Sure, a team like the Royals or the Pirates or the Orioles might be down now. And a system of promotion and relegation might look really nice for fans in locales that might desire major-league franchises but are simply never going to see their city crack the old-boy network of ownership as it presently stands. (I certainly wouldn’t argue if the Portland Beavers, just a hundred miles north of where I currently sit typing, were to suddenly become an MLB franchise through promotion — it’s a hell of a lot closer than going to Seattle or San Francisco/Oakland to watch a game!)

But as I ask in the following piece:

What would this mean long term for the average team’s title hopes? Just look at the English Premier League, the richest soccer league in the world. Over the past decade eight different teams have won the World Series; only New York and Boston have won two titles in the past ten years. In contrast, just three clubs — Manchester United, Chelsea and Arsenal — have dominated English soccer in the past decade. Including fellow powerhouse Liverpool, no other team has even cracked the top three of the year-end standings since Newcastle United pulled it off in the 2002-03 season.

So what do baseball and soccer have in common? Their respective systems seem to be working quite well for them economically; but the fairness of one system as compared to the other might not immediately be what it seems. CAVEAT EMPTOR — be careful what you wish for…   READ FULL ARTICLE HERE

WHAT CATALAN BULLFIGHT BAN MEANS FOR OTHER SPORTS…

 

Run annually since 1656, the Palio di Siena could potentially be the next event on the chopping block in the wake of the Catalan bullfight ban...

Now this was a move that initially left me stunned in my tracks — one of Spain’s most historic regions voted to put the kibbosh on bullfights within its zone. But as I dug deeper beyond the surface, threethings really came to light:

  1. Catalonia has never been to big on bullfights compared to the rest of Spain;
  2. The Catalan legislature was polarized, illustrating this as a political move more than an animal-cruelty issue; and
  3. While politically driven, the passing of this measure could have far wider ramifications for the wider world of sports that in any way utilize animal athletes in competition.

What could this mean for other sports? Here’s an excerpt from the article I penned last weekend, just as these revelations were coming into greater focus:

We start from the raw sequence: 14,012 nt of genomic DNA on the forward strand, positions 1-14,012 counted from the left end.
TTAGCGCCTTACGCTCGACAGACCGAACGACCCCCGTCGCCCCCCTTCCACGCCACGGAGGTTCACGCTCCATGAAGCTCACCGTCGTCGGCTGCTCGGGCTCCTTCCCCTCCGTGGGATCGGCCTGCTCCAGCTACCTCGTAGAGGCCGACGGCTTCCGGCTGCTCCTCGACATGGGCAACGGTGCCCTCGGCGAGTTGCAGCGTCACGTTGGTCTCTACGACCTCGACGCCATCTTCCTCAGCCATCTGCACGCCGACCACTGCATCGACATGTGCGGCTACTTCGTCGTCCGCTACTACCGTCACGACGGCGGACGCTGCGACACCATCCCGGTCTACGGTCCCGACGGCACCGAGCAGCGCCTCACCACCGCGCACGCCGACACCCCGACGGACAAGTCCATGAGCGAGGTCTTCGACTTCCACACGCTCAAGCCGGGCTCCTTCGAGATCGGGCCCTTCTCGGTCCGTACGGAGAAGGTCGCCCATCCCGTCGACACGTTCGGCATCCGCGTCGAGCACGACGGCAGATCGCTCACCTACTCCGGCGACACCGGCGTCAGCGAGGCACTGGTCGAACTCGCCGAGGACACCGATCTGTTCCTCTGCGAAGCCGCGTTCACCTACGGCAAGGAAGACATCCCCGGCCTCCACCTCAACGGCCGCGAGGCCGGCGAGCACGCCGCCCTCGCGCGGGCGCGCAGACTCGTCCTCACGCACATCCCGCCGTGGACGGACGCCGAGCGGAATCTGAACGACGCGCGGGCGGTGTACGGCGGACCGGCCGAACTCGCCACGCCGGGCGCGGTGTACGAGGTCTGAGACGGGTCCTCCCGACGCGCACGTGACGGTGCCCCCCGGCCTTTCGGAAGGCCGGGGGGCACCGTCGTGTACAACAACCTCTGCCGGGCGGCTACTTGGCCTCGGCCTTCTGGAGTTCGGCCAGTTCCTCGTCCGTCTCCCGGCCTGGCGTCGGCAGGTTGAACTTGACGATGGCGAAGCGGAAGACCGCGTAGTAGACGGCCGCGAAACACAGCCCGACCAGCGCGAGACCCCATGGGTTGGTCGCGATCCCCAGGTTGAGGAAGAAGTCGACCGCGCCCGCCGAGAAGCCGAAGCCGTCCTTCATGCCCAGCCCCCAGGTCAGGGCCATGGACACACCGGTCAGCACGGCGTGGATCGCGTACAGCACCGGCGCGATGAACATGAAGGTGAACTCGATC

In the wake of the Catalan legislature’s ruling, Italy’s tourism minister Michela Vittoria Brambilla called for a ban to races like the Palio di Siena. The twice-annual race around the Piazza del Campo in Siena, in which ten horses are run as representatives of various city wards on the sand-covered cobblestones of the medieval town square, has been held without fail in the city since 1656. Attached to the Corteo Storico pageant, the race in the old Tuscan city attracts crowds in the tens of thousands annually. A tradition rooted in far more than merely the running of the horses, the Palio di Siena serves as a release for the inter-ward feuds between the contrade, those long-standing local feuds that run deep through the various cities throughout Italy….

The need to keep events as safe as possible — for the athletes (both human and animal) as well as the spectators — is certainly important when we consider whether to ban or retain a particular sporting event. But when it comes to legislating sport, things rarely come down to simple calculations of safety. As we saw in Catalonia, the ban was as much a political ploy as it was a genuine call for the security of bulls in the region. Brambilla is also taking a bold stand against something even more deeply rooted within the society in question. Where do we draw the line between safety and tradition?…

If the Palio di Siena is too brutal, what of the Kentucky Derby and other Triple Crown races in the wake of the recent deaths of horses such as Barbaro and Eight Belles? People were quick to rally against dog fighting in the wake of Michael Vick’s conviction several years ago; but when you really get down to it pushing a dog in the quest of obtaining Best in Show at the Westminster Kennel Club Dog Show is ultimately less fatal than a dog pit… but is it any less exploitative? And it is a short step from banning bullfights to banning rodeos. A noble desire to protect an animal is one thing, but when we’re likely going to take an animal that has been bred solely for the purpose of fighting over the years out of its natural element what is to become of its life?

We are left to wait and see what if any wider repercussions will stem from the Catalan ruling this week — whether this is an isolated incident which can be chalked up to a political play or the start of the landslide toward the slow abolition of sport involving animals.

TOOLING AROUND THE NET…